along with her parents and siblings...

Three generations of unfit are enough.

NARRATOR: ...and saved from the scalpel only by the revelation

that she'd been adopted.

Look at me.

Can't you see that I'm well and strong?

And I'll be a good mother, too, judge,

honest, I will.

LOMBARDO: "Tomorrow's Children" raises the question

of whether or not you always get it right

when you sterilize someone.

How much can you really know about someone's background?

Without getting into the details

of "How much do we understand about genetics in 1934?",

it simply says,

"Sometimes people make mistakes with these things,

and so maybe we should be more careful."

NARRATOR: "Tomorrow's Children" was still playing

on screens across the country

when, in 1935,

a committee of scientists turned up at Cold Spring Harbor.

They'd been sent by the Carnegie Institution,

which had sponsored the Eugenics Record Office since 1918

and had long been embarrassed by its political activities.

Now, Carnegie's board of directors

had ordered a review of the work being done there.

The visiting committee's report was decidedly unfavorable:

from a scientific vantage, they concluded,

the thousands of heredity records

stored in the famed fireproof vault

were useless for the study of human genetics.

COHEN: They rightly saw that this eugenics fieldwork

was largely ridiculous and was not scientific.

But they also were troubled by the degree to which

clearly Harry Laughlin was acting not as a scientist,

but as a evangelist for eugenics.

And this was a clear indication

that the tide was really turning against eugenics.

NARRATOR: For the movement's faithful, the message was plain:

if they were going to continue to cull the unfit,

they would need a new justification for it.

(car horns honking)

NEWSBOY: Extra! Extra!

NARRATOR: From the moment the case of the "sterilized heiress"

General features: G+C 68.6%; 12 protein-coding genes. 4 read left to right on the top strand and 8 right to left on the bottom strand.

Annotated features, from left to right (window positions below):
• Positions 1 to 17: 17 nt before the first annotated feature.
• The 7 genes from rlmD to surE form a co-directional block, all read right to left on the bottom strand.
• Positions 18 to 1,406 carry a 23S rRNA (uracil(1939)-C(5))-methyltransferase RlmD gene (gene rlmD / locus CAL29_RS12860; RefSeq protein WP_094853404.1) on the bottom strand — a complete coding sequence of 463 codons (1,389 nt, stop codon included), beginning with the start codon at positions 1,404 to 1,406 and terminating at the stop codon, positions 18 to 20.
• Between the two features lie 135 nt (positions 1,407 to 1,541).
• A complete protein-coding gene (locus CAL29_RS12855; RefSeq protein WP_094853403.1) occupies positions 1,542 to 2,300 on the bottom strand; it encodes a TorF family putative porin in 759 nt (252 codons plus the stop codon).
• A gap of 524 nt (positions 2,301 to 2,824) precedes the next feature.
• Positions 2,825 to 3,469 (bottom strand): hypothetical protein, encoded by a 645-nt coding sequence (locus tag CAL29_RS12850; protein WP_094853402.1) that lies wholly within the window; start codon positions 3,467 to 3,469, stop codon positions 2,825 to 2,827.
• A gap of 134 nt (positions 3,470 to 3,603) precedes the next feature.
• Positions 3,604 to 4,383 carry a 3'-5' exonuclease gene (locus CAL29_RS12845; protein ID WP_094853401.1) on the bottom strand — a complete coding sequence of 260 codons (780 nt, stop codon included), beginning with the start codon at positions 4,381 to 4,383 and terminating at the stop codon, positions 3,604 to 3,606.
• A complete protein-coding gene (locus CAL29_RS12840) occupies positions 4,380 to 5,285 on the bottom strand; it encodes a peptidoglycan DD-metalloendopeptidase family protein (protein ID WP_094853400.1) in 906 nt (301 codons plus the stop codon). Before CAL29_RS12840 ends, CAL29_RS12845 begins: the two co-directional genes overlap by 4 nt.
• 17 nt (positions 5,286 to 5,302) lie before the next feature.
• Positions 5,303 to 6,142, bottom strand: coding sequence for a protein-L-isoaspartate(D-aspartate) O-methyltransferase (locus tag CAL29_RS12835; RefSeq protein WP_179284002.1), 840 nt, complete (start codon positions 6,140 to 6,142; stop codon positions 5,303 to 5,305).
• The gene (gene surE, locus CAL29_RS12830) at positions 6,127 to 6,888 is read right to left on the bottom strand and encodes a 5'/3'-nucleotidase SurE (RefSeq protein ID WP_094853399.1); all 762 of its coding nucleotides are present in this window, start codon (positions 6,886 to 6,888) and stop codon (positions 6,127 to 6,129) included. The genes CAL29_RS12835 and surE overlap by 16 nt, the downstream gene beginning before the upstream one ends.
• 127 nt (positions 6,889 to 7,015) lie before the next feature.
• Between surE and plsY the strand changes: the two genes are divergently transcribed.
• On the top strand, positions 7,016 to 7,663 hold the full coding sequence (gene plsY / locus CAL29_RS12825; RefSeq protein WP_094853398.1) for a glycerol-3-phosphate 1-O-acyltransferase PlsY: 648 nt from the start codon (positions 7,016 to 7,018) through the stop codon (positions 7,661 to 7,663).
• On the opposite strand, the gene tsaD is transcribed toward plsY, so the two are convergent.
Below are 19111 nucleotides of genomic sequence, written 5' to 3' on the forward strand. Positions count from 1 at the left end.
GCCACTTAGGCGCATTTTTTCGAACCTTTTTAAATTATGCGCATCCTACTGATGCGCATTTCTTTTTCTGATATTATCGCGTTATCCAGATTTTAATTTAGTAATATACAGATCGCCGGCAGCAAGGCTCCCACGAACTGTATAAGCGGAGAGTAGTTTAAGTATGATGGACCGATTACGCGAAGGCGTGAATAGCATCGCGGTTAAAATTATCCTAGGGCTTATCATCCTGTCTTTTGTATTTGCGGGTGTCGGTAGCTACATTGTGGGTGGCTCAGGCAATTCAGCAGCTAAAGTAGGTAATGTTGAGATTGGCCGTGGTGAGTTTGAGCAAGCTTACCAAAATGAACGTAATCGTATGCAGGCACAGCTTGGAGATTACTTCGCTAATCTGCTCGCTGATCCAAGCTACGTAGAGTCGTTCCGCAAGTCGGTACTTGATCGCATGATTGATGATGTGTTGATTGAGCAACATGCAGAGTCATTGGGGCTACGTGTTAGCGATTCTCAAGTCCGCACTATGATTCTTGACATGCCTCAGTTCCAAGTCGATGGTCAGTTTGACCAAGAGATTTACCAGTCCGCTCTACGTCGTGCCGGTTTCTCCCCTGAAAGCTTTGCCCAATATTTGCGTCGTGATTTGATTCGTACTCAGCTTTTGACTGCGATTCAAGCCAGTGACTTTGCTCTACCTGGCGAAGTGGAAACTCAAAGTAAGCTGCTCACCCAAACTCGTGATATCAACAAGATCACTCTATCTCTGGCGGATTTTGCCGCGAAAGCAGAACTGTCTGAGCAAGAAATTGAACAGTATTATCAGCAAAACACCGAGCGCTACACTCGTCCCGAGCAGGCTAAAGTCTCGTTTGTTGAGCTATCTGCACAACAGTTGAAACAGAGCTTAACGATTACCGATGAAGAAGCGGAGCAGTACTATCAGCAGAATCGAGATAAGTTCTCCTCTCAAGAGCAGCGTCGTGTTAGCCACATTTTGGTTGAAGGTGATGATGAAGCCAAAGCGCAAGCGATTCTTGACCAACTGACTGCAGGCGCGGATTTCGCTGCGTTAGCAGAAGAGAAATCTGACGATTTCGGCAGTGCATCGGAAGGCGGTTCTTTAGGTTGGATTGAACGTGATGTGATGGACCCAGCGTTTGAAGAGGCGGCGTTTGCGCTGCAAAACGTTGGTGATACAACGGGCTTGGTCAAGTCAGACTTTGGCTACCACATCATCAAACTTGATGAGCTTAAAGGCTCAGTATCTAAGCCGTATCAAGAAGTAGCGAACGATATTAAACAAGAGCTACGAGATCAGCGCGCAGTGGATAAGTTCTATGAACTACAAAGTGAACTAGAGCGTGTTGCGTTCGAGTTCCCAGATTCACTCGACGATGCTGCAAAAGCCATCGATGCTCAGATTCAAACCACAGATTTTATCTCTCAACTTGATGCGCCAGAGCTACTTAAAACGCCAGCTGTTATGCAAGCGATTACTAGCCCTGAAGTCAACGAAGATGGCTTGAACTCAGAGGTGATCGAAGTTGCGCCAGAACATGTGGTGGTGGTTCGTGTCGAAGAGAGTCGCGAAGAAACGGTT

first hit the news, in January 1936,

Americans were enthralled by it.

First, there was the girl, Ann Cooper Hewitt--

a San Francisco socialite who stood to inherit two-thirds

of her late father's vast estate--

and her shocking claim:

that her mother had had her sterilized

to gain control of that inheritance.

KLINE: Ann Cooper Hewitt is sent to the hospital

for an emergency appendectomy,

and she comes out sterilized.

And when she discovers it, she is understandably horrified,

and she sues both her mother and the two surgeons.

She claims that her mother has done it

because her father's will stipulates

that if Ann should die childless,

the inheritance would go to her mother.

NARRATOR: Equally intriguing was the claim of the mother, Maryon,

that her daughter Ann was feebleminded--

a diagnosis based on an intelligence test

she'd been given just hours before her sterilization.

KLINE: Ann says that she's writhing in pain,

and then a woman walks in the room,

and the woman starts asking her all these questions.

"What's the longest river in the United States?"

And "How many years is a presidential term?"

And Ann's reaction is,

"Why are you asking me these asinine questions?

What does this have to do with appendicitis?"

And she doesn't answer most of the questions.

NARRATOR: Although her score identified the girl

as a high-grade moron,

a court-appointed psychiatrist at a preliminary hearing

found her to be well-read, fluent in French and Italian,

and "perfectly normal in every respect."

LOMBARDO: The Cooper Hewitt sterilization case

was one of those cases that people call

"the trial of the century."

Headlines all over the country.

And if you weren't paying attention

to what sterilization was by then,

you would have heard in that story.

KLINE: Ann Cooper Hewitt is not emblematic